DETROIT (FOX 2) - Dennis Voy Dilla made it clear that this is not the norm.
"I've been here 50 years never seen it like this," he said.
Inside the Belle Isle Boat House, the Detroit River is overflowing, rushing in and making a mess.
"We had algae growing on the floors," Dilla said. "This has all been power washed and disinfected."
"It's one of those things with mother nature you can't overcome it, you just have to adjust to it," said Harry Jones, director of Challenge the Wind Youth Sailing Program.
And adjust they have, with a plank over the walkway and steps so you don't get your shoes soaked, while sandbags hold back water. Pumps in the back are trying to hold back the swelling waterway which the Army Corp of Engineers predicts could still continue to rise.
"Talking to some of the people that have been around here a while, they said it was close to this back in the early 80s I guess," Jones said. "And they raised the sea wall back then, hoping to prepare for it, but obviously they didn't raise it enough."
According to the DNR's Ron Olson, the high water has meant 17 weddings at the boathouse have had to be cancelled or relocated. Their event planner trying to make sure no one has their special day totally ruined.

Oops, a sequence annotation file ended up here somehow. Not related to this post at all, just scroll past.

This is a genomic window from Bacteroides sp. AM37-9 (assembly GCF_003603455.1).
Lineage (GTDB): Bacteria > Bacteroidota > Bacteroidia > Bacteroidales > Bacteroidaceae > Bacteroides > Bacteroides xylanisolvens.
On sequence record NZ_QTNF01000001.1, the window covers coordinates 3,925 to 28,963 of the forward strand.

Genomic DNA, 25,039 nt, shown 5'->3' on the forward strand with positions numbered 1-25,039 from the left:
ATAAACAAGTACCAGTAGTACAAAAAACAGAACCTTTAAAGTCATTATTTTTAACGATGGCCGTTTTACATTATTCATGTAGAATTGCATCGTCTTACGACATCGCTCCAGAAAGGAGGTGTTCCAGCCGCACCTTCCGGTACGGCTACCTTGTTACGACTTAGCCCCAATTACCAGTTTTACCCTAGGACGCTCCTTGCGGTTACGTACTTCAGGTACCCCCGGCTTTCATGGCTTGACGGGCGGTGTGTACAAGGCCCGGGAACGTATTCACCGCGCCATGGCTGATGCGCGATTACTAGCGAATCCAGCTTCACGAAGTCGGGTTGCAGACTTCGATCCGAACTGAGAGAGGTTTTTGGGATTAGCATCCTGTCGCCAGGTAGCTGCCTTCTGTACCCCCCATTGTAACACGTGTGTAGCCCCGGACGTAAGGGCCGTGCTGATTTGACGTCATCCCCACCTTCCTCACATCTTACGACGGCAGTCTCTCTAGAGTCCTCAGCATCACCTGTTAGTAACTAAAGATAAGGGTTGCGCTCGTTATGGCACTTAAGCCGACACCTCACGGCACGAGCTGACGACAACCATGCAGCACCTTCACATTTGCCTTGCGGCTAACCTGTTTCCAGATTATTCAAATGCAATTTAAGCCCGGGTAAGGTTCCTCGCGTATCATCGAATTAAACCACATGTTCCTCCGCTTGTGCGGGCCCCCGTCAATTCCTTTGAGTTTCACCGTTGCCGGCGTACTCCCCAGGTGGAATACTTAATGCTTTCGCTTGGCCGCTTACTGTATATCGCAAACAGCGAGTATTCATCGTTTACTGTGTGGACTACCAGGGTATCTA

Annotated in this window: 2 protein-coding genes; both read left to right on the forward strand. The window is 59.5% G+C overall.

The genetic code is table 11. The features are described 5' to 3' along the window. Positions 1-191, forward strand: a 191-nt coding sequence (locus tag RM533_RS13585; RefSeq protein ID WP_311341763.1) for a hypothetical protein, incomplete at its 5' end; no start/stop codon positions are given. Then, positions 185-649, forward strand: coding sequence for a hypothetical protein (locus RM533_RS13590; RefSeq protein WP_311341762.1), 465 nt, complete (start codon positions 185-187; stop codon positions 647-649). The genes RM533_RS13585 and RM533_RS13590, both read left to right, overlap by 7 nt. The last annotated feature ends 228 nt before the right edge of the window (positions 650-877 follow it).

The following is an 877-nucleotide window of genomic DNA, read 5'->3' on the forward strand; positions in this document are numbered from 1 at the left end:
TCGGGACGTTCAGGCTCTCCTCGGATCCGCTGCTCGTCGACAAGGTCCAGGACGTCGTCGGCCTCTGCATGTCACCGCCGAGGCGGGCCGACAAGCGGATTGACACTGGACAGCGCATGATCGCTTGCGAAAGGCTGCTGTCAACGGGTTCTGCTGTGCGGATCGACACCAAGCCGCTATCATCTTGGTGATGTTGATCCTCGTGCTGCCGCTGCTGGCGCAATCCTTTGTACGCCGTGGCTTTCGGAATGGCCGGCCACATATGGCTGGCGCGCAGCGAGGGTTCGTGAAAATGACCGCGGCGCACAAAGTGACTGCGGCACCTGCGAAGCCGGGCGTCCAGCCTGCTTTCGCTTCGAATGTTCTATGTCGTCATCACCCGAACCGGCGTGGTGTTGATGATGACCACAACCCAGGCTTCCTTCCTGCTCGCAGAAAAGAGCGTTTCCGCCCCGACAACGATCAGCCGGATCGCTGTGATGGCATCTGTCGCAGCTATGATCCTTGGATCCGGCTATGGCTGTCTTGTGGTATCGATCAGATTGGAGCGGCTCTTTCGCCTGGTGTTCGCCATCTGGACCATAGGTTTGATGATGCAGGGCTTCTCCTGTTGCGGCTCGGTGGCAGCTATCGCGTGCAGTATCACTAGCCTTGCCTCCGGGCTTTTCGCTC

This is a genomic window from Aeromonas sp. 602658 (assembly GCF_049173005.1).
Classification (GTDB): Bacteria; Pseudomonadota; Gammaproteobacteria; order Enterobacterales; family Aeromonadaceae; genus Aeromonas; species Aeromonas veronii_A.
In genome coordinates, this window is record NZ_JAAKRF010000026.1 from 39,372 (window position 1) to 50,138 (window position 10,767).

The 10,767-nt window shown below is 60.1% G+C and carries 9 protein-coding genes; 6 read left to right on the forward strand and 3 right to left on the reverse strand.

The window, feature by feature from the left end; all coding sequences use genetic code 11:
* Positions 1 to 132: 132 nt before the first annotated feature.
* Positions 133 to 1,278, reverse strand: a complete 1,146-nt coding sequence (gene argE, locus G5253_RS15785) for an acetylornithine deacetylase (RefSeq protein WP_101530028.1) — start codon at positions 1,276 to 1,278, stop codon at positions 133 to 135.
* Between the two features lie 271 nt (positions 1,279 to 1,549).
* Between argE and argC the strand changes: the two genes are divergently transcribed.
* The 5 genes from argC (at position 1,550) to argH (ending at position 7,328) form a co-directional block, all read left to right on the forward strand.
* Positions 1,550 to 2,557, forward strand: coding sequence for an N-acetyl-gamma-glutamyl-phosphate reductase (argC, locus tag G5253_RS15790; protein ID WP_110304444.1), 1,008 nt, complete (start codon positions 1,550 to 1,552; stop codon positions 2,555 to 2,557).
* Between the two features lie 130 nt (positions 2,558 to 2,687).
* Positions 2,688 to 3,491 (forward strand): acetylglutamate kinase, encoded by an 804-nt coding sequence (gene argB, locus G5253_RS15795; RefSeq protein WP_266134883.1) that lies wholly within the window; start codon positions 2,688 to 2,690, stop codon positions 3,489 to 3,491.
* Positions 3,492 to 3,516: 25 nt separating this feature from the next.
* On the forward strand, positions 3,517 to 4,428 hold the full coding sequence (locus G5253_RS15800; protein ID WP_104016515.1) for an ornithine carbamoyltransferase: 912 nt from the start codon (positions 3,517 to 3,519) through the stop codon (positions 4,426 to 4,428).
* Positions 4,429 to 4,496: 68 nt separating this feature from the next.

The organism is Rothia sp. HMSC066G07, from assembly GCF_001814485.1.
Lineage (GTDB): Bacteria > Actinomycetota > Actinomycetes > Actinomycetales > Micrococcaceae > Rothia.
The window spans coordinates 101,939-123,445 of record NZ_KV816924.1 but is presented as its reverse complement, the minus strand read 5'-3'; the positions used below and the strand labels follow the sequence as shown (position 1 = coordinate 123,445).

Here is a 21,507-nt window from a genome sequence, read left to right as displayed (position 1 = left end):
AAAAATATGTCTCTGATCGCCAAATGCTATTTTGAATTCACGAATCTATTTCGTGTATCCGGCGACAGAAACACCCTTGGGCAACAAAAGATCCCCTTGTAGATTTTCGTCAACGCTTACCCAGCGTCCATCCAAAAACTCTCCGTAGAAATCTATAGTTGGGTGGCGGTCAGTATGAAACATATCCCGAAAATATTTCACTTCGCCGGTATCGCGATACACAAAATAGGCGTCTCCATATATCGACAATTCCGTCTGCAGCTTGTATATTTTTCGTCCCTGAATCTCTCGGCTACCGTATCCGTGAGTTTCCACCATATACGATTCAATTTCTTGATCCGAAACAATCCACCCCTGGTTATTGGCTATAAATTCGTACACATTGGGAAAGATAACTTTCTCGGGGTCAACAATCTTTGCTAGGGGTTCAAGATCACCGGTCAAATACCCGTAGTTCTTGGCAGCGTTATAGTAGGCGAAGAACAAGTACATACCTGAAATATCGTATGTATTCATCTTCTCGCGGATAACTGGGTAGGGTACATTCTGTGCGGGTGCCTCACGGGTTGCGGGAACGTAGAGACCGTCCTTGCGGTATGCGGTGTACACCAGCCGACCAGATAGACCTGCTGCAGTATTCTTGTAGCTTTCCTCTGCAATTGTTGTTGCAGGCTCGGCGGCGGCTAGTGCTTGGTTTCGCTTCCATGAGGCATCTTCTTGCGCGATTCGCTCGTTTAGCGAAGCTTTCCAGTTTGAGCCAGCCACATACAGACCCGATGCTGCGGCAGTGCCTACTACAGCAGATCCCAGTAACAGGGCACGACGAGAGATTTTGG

"She really worked hard finding alternate place for them," said Olson. "If you are getting married and your wedding is in two weeks and you planned a year and a half ahead of time, that can be pretty hectic. They did a fantastic job finding alternate spaces for these people."
To give you some perspective, Voy Dilla says the pool holds about one million gallons of water. So they estimate they had some 10 million gallons of water on the property.
They have 1,500 sandbags and will probably add more to get the situation under control.
Taneesha says - although she feels broken, when she steps outside to enjoy the birds chirping and the sun on her face, they are all beautiful reminders that she's lucky to be alive.
"Be careful," she said. "I don't care how normal a person looks. Do whatever you have to do to be safe."